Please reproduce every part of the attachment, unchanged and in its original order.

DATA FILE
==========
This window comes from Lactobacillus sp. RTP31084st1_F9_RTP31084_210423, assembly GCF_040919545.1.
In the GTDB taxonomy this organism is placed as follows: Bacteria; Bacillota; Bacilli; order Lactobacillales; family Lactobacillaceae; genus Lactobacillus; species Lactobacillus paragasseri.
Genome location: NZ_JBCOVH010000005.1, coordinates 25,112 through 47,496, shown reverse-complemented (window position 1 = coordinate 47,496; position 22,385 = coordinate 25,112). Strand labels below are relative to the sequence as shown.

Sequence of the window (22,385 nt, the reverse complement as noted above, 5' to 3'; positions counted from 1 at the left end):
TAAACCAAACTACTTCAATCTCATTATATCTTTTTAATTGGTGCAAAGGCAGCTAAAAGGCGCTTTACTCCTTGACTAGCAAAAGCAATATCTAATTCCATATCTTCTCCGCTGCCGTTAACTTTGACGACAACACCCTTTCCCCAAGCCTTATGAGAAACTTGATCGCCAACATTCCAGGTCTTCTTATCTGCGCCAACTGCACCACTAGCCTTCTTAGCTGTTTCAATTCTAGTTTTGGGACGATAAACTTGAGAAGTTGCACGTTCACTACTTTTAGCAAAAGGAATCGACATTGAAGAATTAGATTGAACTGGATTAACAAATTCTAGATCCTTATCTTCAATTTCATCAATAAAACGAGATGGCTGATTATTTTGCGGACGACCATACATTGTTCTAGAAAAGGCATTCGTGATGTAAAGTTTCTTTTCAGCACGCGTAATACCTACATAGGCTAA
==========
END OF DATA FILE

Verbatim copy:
This window comes from Lactobacillus sp. RTP31084st1_F9_RTP31084_210423, assembly GCF_040919545.1.
In the GTDB taxonomy this organism is placed as follows: Bacteria; Bacillota; Bacilli; order Lactobacillales; family Lactobacillaceae; genus Lactobacillus; species Lactobacillus paragasseri.
Genome location: NZ_JBCOVH010000005.1, coordinates 25,112 through 47,496, shown reverse-complemented (window position 1 = coordinate 47,496; position 22,385 = coordinate 25,112). Strand labels below are relative to the sequence as shown.

Sequence of the window (22,385 nt, the reverse complement as noted above, 5' to 3'; positions counted from 1 at the left end):
TAAACCAAACTACTTCAATCTCATTATATCTTTTTAATTGGTGCAAAGGCAGCTAAAAGGCGCTTTACTCCTTGACTAGCAAAAGCAATATCTAATTCCATATCTTCTCCGCTGCCGTTAACTTTGACGACAACACCCTTTCCCCAAGCCTTATGAGAAACTTGATCGCCAACATTCCAGGTCTTCTTATCTGCGCCAACTGCACCACTAGCCTTCTTAGCTGTTTCAATTCTAGTTTTGGGACGATAAACTTGAGAAGTTGCACGTTCACTACTTTTAGCAAAAGGAATCGACATTGAAGAATTAGATTGAACTGGATTAACAAATTCTAGATCCTTATCTTCAATTTCATCAATAAAACGAGATGGCTGATTATTTTGCGGACGACCATACATTGTTCTAGAAAAGGCATTCGTGATGTAAAGTTTCTTTTCAGCACGCGTAATACCTACATAGGCTAA